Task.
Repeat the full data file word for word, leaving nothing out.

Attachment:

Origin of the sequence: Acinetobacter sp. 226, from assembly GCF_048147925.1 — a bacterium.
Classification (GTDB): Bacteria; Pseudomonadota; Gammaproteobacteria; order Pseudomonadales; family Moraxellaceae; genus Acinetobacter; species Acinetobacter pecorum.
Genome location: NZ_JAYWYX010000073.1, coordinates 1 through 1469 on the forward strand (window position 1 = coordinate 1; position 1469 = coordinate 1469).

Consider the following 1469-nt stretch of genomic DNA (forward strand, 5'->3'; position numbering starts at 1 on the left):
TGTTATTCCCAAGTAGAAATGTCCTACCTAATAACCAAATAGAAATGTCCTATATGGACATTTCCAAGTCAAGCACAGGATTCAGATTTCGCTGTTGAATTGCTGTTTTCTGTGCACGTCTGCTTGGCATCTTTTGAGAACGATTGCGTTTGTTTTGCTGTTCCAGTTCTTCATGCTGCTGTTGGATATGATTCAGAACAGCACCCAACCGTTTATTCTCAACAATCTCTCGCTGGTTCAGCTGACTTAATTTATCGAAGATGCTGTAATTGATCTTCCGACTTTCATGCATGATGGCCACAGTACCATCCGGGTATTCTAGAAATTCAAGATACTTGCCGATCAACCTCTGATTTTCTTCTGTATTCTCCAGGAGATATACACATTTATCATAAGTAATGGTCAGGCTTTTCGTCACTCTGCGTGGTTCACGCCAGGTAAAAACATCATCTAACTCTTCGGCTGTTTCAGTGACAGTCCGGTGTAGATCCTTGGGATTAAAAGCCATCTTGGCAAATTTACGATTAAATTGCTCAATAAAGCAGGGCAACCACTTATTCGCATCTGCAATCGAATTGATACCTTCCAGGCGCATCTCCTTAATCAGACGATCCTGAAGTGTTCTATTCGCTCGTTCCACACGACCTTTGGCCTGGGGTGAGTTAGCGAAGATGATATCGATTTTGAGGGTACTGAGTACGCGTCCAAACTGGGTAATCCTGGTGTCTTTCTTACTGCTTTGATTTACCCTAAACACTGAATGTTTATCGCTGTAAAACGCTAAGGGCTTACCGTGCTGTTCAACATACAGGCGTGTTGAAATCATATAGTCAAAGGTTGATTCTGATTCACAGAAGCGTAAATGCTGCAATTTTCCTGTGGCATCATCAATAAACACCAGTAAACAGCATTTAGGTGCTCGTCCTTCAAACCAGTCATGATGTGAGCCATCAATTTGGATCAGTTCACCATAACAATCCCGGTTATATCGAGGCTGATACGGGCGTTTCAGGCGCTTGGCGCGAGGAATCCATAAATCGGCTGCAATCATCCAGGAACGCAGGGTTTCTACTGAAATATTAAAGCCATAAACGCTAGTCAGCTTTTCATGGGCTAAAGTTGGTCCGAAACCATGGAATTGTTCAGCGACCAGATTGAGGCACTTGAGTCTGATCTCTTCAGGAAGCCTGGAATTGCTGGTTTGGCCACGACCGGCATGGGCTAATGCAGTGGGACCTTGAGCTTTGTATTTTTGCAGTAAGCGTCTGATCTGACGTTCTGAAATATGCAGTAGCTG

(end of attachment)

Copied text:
Origin of the sequence: Acinetobacter sp. 226, from assembly GCF_048147925.1 — a bacterium.
Classification (GTDB): Bacteria; Pseudomonadota; Gammaproteobacteria; order Pseudomonadales; family Moraxellaceae; genus Acinetobacter; species Acinetobacter pecorum.
Genome location: NZ_JAYWYX010000073.1, coordinates 1 through 1469 on the forward strand (window position 1 = coordinate 1; position 1469 = coordinate 1469).

Consider the following 1469-nt stretch of genomic DNA (forward strand, 5'->3'; position numbering starts at 1 on the left):
TGTTATTCCCAAGTAGAAATGTCCTACCTAATAACCAAATAGAAATGTCCTATATGGACATTTCCAAGTCAAGCACAGGATTCAGATTTCGCTGTTGAATTGCTGTTTTCTGTGCACGTCTGCTTGGCATCTTTTGAGAACGATTGCGTTTGTTTTGCTGTTCCAGTTCTTCATGCTGCTGTTGGATATGATTCAGAACAGCACCCAACCGTTTATTCTCAACAATCTCTCGCTGGTTCAGCTGACTTAATTTATCGAAGATGCTGTAATTGATCTTCCGACTTTCATGCATGATGGCCACAGTACCATCCGGGTATTCTAGAAATTCAAGATACTTGCCGATCAACCTCTGATTTTCTTCTGTATTCTCCAGGAGATATACACATTTATCATAAGTAATGGTCAGGCTTTTCGTCACTCTGCGTGGTTCACGCCAGGTAAAAACATCATCTAACTCTTCGGCTGTTTCAGTGACAGTCCGGTGTAGATCCTTGGGATTAAAAGCCATCTTGGCAAATTTACGATTAAATTGCTCAATAAAGCAGGGCAACCACTTATTCGCATCTGCAATCGAATTGATACCTTCCAGGCGCATCTCCTTAATCAGACGATCCTGAAGTGTTCTATTCGCTCGTTCCACACGACCTTTGGCCTGGGGTGAGTTAGCGAAGATGATATCGATTTTGAGGGTACTGAGTACGCGTCCAAACTGGGTAATCCTGGTGTCTTTCTTACTGCTTTGATTTACCCTAAACACTGAATGTTTATCGCTGTAAAACGCTAAGGGCTTACCGTGCTGTTCAACATACAGGCGTGTTGAAATCATATAGTCAAAGGTTGATTCTGATTCACAGAAGCGTAAATGCTGCAATTTTCCTGTGGCATCATCAATAAACACCAGTAAACAGCATTTAGGTGCTCGTCCTTCAAACCAGTCATGATGTGAGCCATCAATTTGGATCAGTTCACCATAACAATCCCGGTTATATCGAGGCTGATACGGGCGTTTCAGGCGCTTGGCGCGAGGAATCCATAAATCGGCTGCAATCATCCAGGAACGCAGGGTTTCTACTGAAATATTAAAGCCATAAACGCTAGTCAGCTTTTCATGGGCTAAAGTTGGTCCGAAACCATGGAATTGTTCAGCGACCAGATTGAGGCACTTGAGTCTGATCTCTTCAGGAAGCCTGGAATTGCTGGTTTGGCCACGACCGGCATGGGCTAATGCAGTGGGACCTTGAGCTTTGTATTTTTGCAGTAAGCGTCTGATCTGACGTTCTGAAATATGCAGTAGCTG